Sure, those men handle the appeals, but let’s not be stupid here–nothing happens in the NFL without Goodell knowing about it and having a say in the decision.

    I have no doubt that the appeal is discussed with Goodell. Shell and Cottrell are merely the faces of the appeals process, and when they make a decision, if Goodell doens’t agree with it, they change it.

    Goodell takes pride in being the face of the NFL. Do you really think he’s going to let anything–including a reduction or elimination of a fine–happen if he doens’t think it’s in his best interest of the NFL?

  26. There should be a former player reviewing these hits and if there is he must be a former place kicker. Helmets collide on everyplay. O-line and D-line collisions aren’t being watched and they go at it every play. A defenseless receiver may get it worst in one play but Runningbacks give out the damage too.

  27. These guys are adults, not 13 year old kids. It is their responsibility to learn the rules. The coaches job is to coach football, not teach ethics. If I run a red light and get a ticket, it is not my fathers onus to ensure that I know the penalty and process for said violation, it is mine. As adults( and I use that term lightly) it is up to us to take responsibilities for our own actions. That being said, this just seems to me to be a way for the greediest business in the history of the world to extort more money from the players and eventually from the fans that pay for their exorbitant salaries.

  28. The commissioner and the league office are pushing ridiculous policy. They should be publicly shamed and disrespected. Way to be a good little German and push that company line. MF was obviously the hall monitor growing up, and was that annoying little dweeb who raised his hand every time in class.

  29. As Stillers fans continue to cry like the biggest babies over the calls they all feel were unjust in the Ravens’ sweep of their team, I have to laugh.

    And nobody ever said these guys understood the rules – I mean they barely passed the 3rd grade right?

  30. You can’t blame Clark. The league has choosen the defense to get the blunt of fines since all the rules lean toward the offense. Fans who have the ticket and can watch many games see it every week …hits not called ,phantom calls and calls that cost teams games. I understyand safety but the main core of the game is being jeopardized by the fines.

  31. The premise of this article assumes that Goodell has no control or influence in any way on the appeals process – how it was set-up, how it operates, who and how the judges were selected. The article admits that the NFL (i.e. Goodell) pays the adjudicators.

  32. Umm, Mike, I know you’re desperately trying to turn attention away from the real problem by suggesting that coaches should be fined, but let’s be honest for once.

    The problem stems from the officiating. Ray Lewis was fined for his hit on Ward only because Ward got a concussion and dropped the pass (he technically didn’t, but that was another bad call). If Ward held on and hopped up like he normally did, there would have been no question about the play.

    I know this because on the Steelers last TD drive, Antonio Brown took a helmet to helmet shot as he was in the process of making a catch, thus making him defenseless. He dropped the ball, but got right up, which is why there was no fine.

    The league office issued no fine, which means they don’t know what’s going on either.

    This problem stems from poor officiating and a terrible league office.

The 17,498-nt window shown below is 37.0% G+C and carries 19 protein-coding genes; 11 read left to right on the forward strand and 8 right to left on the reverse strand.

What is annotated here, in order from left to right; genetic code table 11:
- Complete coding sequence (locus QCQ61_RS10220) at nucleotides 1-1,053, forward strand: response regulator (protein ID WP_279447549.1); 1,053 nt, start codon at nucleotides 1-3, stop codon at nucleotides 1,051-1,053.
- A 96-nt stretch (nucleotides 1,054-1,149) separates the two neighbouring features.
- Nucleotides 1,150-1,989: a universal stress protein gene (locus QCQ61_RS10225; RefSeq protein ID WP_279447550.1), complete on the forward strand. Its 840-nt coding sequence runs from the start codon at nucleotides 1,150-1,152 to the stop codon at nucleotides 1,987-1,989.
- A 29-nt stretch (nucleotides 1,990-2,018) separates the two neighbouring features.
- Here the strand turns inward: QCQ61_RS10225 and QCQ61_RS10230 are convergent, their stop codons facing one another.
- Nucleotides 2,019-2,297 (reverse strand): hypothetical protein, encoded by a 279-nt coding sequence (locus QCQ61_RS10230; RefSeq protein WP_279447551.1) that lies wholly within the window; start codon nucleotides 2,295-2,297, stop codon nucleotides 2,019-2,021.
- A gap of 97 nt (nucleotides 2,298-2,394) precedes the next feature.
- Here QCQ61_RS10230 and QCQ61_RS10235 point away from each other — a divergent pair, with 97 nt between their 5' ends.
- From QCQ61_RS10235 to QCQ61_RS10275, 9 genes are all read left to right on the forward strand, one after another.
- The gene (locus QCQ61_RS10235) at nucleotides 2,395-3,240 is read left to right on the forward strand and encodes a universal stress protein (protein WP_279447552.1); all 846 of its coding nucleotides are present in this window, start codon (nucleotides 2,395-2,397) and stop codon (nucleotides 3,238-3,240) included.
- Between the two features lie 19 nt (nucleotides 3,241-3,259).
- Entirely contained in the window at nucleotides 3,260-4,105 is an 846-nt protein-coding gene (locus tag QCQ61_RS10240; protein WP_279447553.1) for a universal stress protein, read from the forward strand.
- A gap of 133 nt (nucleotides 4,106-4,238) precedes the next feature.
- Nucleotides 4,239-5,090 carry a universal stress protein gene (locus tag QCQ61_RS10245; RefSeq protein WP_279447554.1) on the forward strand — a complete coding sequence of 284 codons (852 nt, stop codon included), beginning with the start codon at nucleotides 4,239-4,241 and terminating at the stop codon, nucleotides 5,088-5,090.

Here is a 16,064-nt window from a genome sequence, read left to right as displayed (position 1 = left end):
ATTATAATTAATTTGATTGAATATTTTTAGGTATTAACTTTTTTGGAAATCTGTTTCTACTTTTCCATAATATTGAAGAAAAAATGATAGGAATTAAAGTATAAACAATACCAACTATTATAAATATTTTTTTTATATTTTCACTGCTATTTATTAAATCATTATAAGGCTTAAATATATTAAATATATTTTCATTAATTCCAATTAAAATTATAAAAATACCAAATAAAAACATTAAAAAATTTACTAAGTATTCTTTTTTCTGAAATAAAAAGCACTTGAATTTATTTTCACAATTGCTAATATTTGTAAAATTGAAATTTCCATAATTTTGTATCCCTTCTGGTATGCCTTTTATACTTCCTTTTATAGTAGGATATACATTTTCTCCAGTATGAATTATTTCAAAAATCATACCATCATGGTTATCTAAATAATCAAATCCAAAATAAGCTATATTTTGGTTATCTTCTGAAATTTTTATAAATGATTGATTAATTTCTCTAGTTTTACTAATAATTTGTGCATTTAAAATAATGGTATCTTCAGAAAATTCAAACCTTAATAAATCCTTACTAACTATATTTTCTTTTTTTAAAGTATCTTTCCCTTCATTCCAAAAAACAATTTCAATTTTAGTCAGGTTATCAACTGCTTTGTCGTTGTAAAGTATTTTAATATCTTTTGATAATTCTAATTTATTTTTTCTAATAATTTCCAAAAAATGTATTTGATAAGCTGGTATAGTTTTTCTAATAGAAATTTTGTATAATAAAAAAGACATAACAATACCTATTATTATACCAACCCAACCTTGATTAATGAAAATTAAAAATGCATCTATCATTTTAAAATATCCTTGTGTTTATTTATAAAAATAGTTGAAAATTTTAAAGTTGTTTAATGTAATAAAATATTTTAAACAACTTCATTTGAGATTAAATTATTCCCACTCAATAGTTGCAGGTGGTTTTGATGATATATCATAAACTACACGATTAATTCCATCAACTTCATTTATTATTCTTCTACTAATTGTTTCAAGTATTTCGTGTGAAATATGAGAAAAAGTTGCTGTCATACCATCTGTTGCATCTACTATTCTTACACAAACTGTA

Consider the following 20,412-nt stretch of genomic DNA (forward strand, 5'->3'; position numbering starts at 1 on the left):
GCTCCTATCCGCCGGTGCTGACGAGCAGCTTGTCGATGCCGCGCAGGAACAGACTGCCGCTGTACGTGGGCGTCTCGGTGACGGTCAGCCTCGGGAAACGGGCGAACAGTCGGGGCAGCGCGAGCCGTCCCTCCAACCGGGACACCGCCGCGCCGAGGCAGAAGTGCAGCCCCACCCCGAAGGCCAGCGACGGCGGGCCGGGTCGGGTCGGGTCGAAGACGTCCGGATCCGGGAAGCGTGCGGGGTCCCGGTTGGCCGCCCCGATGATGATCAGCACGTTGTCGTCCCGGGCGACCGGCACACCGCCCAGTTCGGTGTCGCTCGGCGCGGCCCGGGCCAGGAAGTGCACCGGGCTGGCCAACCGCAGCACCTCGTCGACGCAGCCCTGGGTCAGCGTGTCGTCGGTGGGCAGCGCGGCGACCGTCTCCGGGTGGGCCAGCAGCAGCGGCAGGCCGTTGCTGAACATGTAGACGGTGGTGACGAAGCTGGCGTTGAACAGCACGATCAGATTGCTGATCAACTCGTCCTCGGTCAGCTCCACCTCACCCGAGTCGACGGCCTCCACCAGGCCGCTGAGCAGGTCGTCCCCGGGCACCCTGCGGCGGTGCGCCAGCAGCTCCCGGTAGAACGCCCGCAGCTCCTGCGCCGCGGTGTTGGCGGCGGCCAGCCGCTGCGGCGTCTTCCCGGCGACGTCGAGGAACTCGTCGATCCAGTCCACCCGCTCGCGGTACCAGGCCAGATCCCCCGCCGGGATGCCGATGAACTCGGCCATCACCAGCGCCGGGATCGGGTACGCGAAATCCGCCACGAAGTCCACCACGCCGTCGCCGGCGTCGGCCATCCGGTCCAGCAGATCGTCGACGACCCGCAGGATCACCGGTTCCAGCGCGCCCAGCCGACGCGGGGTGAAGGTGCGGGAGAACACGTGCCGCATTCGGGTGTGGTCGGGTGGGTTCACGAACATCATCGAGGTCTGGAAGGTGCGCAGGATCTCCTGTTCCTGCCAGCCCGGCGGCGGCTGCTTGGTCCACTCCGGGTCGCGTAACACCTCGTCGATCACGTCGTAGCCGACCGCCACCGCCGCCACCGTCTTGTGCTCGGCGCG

So be honest…

  33. Here’s an idea for Ryan Clark:

    How ’bout you start learning not to use your helmet as a weapon? Then you won’t have any fines to appeal!

    Saw this guy blatantly launch his mellon twice against the Patriots, helmet-to-helmet, clearly intentionally. Then saw a video of him doing it again the next week.

    He clearly is using this intimidation tactic to mask the fact that he sucks at covering receivers.

  34. Ok, this is getting out of hand so why not throw my 2 cents worth in. First of all, whether we and/or the players approve of the rules doesn’t matter-they have to play by them or suffer the consequences, for lack of a better term. If they choose not to play by them then shut up with you get fined. Secondly, his helmet hit Dicksons’ helmet before or at least at the same time as his shoulder…that is by definition a h2h hit. Thirdly, that looked to me like a hit on a “defenseless receiver”. Fourth, I miss those hits also but this is football today so if you don’t like it…don’t watch. Finally, someone brought up a good point earlier, they aren’t the only ones to get fined, they just whine the most so take that for what it’s worth.

  35. That’s hardly the only way.

    A better way would be for the NFL to craft clearer, reality-based rules which don’t penalize defensive players for actions they can’t control.
    ie. offensive players ducking when bracing for impact.
    Then, the NFL can attempt to apply those rules fairly and equitably to all teams.

    These informed changes would garner more respect for the NFL and their officiating.
    As it is, it’s a mess.

  36. I guarantee the view of Goodell as judge, jury, appellate judge, and executioner isn’t unique to Steelers players. If the NFL wants to counter that impression, then I’d suggest they work harder to make Shell and Cottrell’s roles understood. That’s their job, not Mike Tomlin’s. Personally, I don’t believe Shell and Cottrell are empowered to overrule Goodell on anything without his okay. Does that mean Mike Tomlin needs to talk to me, too? I’m okay with that 😀

  37. As a Ravens fan, I still find it absurd that Tomlin would tell his players what Clark is relaying. Mike is simply too good of a coach and is more intelligent than Clark’s irate and sore demeanor would lead an uninformed person to believe.

  38. Look, I’m a long-time NFL fan and an attorney and I don’t understand the rules. If the rules are so clear, please write an article clearly explaining the rules for illegal hits. What I do know is that when Goodell was asked about the rules for illegal hits last year, he could not explain them (as this website admitted). The truth is that the new rules for illegal hits were extremely poorly thought out and were a knee-jerk reaction to one week of big hits. I agree with previous posters, the problem is not with the coaches, it’s that the officials don’t understand the rules and apply them inconsistently, causing player confusion and frustration.